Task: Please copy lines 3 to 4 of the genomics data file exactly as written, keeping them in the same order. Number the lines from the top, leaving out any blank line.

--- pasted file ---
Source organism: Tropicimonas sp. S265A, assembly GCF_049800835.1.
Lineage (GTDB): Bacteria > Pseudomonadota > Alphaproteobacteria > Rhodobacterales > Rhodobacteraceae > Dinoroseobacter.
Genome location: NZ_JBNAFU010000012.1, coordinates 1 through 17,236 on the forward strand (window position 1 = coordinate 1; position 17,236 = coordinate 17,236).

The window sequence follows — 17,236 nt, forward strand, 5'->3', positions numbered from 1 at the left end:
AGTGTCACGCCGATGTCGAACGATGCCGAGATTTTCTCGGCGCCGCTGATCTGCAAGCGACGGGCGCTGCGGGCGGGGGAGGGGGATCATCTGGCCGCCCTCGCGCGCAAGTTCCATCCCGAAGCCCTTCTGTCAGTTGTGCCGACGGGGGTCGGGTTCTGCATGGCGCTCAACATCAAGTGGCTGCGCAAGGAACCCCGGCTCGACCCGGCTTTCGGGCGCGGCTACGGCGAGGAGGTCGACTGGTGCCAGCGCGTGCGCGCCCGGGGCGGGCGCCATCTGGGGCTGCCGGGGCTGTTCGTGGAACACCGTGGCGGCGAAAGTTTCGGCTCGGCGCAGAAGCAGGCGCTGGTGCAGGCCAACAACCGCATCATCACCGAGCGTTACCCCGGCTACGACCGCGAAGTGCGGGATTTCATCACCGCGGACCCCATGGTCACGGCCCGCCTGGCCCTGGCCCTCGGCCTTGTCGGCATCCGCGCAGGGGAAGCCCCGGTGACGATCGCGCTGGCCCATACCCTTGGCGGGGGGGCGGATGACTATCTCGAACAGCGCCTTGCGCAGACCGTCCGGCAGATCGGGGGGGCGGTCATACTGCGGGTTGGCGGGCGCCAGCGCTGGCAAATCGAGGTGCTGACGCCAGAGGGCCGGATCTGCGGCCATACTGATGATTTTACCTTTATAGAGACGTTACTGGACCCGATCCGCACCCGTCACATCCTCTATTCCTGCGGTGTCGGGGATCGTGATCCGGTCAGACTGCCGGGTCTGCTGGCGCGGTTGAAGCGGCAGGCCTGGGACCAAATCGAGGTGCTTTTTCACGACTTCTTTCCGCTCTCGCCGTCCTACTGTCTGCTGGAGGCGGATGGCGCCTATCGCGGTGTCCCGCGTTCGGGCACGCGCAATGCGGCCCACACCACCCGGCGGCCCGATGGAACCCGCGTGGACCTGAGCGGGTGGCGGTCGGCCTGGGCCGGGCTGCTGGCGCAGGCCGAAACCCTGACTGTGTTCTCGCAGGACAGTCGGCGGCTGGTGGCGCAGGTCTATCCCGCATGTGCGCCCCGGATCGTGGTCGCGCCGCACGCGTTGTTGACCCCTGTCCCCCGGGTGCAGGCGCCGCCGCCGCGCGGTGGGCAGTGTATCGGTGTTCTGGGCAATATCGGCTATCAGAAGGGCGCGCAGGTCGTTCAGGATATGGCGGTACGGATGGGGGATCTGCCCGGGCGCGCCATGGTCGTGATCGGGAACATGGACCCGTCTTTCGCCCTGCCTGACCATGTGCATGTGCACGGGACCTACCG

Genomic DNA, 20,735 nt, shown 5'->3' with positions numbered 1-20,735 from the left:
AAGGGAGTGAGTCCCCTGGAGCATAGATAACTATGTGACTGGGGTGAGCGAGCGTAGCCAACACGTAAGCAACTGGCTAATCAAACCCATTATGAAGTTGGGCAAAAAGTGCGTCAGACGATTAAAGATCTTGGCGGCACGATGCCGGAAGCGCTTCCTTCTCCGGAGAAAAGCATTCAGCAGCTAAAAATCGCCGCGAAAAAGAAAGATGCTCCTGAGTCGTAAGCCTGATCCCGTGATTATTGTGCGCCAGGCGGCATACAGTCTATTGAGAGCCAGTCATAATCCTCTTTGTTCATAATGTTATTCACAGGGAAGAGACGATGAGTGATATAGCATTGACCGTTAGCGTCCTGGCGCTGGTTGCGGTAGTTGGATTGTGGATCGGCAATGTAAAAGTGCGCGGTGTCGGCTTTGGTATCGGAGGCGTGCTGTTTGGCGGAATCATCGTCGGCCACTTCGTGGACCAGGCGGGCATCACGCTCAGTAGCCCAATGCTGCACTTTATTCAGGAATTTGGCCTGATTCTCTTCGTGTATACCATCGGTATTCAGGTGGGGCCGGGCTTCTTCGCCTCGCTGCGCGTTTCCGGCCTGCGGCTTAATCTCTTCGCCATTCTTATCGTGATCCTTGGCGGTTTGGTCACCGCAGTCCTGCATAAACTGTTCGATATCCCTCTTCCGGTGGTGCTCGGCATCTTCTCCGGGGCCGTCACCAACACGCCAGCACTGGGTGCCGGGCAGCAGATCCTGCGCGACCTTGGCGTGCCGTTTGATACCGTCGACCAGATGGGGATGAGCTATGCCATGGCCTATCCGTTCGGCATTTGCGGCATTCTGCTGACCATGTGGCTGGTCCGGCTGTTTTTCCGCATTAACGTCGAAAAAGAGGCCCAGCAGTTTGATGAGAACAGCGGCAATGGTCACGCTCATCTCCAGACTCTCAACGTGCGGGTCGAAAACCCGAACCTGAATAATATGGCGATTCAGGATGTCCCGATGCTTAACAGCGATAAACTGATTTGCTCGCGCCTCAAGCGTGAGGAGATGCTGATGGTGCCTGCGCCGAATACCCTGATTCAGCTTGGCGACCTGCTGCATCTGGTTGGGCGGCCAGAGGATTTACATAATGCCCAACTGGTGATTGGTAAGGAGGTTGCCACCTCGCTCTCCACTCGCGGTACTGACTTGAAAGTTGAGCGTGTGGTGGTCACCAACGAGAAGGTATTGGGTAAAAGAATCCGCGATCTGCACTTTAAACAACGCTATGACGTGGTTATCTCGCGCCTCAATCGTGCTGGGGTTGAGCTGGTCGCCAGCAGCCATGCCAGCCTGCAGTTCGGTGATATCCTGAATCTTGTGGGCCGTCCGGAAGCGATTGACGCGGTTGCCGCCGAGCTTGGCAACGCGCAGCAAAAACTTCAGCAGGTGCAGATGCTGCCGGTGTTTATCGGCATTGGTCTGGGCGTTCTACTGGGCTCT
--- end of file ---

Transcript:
Genome location: NZ_JBNAFU010000012.1, coordinates 1 through 17,236 on the forward strand (window position 1 = coordinate 1; position 17,236 = coordinate 17,236).

The window sequence follows — 17,236 nt, forward strand, 5'->3', positions numbered from 1 at the left end: